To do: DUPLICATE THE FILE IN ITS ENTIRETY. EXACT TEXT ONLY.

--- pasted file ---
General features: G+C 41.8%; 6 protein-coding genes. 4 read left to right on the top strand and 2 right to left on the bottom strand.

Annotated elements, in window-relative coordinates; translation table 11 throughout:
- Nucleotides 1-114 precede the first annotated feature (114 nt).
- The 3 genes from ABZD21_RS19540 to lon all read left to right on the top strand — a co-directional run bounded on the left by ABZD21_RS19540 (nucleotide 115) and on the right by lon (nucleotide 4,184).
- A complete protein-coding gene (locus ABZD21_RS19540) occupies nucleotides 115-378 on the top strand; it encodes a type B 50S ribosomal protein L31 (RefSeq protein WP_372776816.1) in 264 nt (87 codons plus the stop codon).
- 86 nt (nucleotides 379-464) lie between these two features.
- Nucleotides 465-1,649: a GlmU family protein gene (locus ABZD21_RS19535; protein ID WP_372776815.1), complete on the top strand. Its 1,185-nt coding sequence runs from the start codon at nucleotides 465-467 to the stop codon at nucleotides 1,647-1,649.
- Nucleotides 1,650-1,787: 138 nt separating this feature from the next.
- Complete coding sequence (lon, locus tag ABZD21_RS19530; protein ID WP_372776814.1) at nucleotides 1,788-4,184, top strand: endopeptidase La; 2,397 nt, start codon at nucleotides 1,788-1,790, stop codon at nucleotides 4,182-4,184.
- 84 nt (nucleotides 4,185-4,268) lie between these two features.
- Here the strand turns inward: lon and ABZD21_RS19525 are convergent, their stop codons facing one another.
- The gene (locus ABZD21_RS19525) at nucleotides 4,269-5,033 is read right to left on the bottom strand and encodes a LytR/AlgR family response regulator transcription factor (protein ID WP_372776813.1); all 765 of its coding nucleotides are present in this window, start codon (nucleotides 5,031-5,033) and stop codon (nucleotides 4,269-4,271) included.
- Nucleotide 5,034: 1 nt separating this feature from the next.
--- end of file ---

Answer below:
General features: G+C 41.8%; 6 protein-coding genes. 4 read left to right on the top strand and 2 right to left on the bottom strand.

Annotated elements, in window-relative coordinates; translation table 11 throughout:
- Nucleotides 1-114 precede the first annotated feature (114 nt).
- The 3 genes from ABZD21_RS19540 to lon all read left to right on the top strand — a co-directional run bounded on the left by ABZD21_RS19540 (nucleotide 115) and on the right by lon (nucleotide 4,184).
- A complete protein-coding gene (locus ABZD21_RS19540) occupies nucleotides 115-378 on the top strand; it encodes a type B 50S ribosomal protein L31 (RefSeq protein WP_372776816.1) in 264 nt (87 codons plus the stop codon).
- 86 nt (nucleotides 379-464) lie between these two features.
- Nucleotides 465-1,649: a GlmU family protein gene (locus ABZD21_RS19535; protein ID WP_372776815.1), complete on the top strand. Its 1,185-nt coding sequence runs from the start codon at nucleotides 465-467 to the stop codon at nucleotides 1,647-1,649.
- Nucleotides 1,650-1,787: 138 nt separating this feature from the next.
- Complete coding sequence (lon, locus tag ABZD21_RS19530; protein ID WP_372776814.1) at nucleotides 1,788-4,184, top strand: endopeptidase La; 2,397 nt, start codon at nucleotides 1,788-1,790, stop codon at nucleotides 4,182-4,184.
- 84 nt (nucleotides 4,185-4,268) lie between these two features.
- Here the strand turns inward: lon and ABZD21_RS19525 are convergent, their stop codons facing one another.
- The gene (locus ABZD21_RS19525) at nucleotides 4,269-5,033 is read right to left on the bottom strand and encodes a LytR/AlgR family response regulator transcription factor (protein ID WP_372776813.1); all 765 of its coding nucleotides are present in this window, start codon (nucleotides 5,031-5,033) and stop codon (nucleotides 4,269-4,271) included.
- Nucleotide 5,034: 1 nt separating this feature from the next.